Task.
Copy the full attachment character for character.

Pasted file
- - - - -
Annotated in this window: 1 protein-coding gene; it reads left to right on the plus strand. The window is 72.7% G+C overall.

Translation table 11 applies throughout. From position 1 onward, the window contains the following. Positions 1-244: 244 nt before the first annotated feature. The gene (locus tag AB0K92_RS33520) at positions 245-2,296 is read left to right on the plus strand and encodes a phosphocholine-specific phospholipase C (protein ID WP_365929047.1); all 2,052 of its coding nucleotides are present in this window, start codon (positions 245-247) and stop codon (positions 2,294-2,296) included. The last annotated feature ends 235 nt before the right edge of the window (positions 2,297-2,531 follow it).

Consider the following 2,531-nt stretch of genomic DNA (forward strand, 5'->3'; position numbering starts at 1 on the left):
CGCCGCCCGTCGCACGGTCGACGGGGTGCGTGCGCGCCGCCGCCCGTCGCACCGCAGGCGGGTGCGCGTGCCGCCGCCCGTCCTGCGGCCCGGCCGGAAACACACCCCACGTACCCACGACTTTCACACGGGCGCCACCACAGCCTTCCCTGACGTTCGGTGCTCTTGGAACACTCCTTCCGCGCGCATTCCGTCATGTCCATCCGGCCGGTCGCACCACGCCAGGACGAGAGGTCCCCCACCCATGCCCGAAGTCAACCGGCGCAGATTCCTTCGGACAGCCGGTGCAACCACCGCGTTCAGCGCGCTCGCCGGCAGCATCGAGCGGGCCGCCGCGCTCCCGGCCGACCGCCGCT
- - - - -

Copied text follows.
Annotated in this window: 1 protein-coding gene; it reads left to right on the plus strand. The window is 72.7% G+C overall.

Translation table 11 applies throughout. From position 1 onward, the window contains the following. Positions 1-244: 244 nt before the first annotated feature. The gene (locus tag AB0K92_RS33520) at positions 245-2,296 is read left to right on the plus strand and encodes a phosphocholine-specific phospholipase C (protein ID WP_365929047.1); all 2,052 of its coding nucleotides are present in this window, start codon (positions 245-247) and stop codon (positions 2,294-2,296) included. The last annotated feature ends 235 nt before the right edge of the window (positions 2,297-2,531 follow it).

Consider the following 2,531-nt stretch of genomic DNA (forward strand, 5'->3'; position numbering starts at 1 on the left):
CGCCGCCCGTCGCACGGTCGACGGGGTGCGTGCGCGCCGCCGCCCGTCGCACCGCAGGCGGGTGCGCGTGCCGCCGCCCGTCCTGCGGCCCGGCCGGAAACACACCCCACGTACCCACGACTTTCACACGGGCGCCACCACAGCCTTCCCTGACGTTCGGTGCTCTTGGAACACTCCTTCCGCGCGCATTCCGTCATGTCCATCCGGCCGGTCGCACCACGCCAGGACGAGAGGTCCCCCACCCATGCCCGAAGTCAACCGGCGCAGATTCCTTCGGACAGCCGGTGCAACCACCGCGTTCAGCGCGCTCGCCGGCAGCATCGAGCGGGCCGCCGCGCTCCCGGCCGACCGCCGCT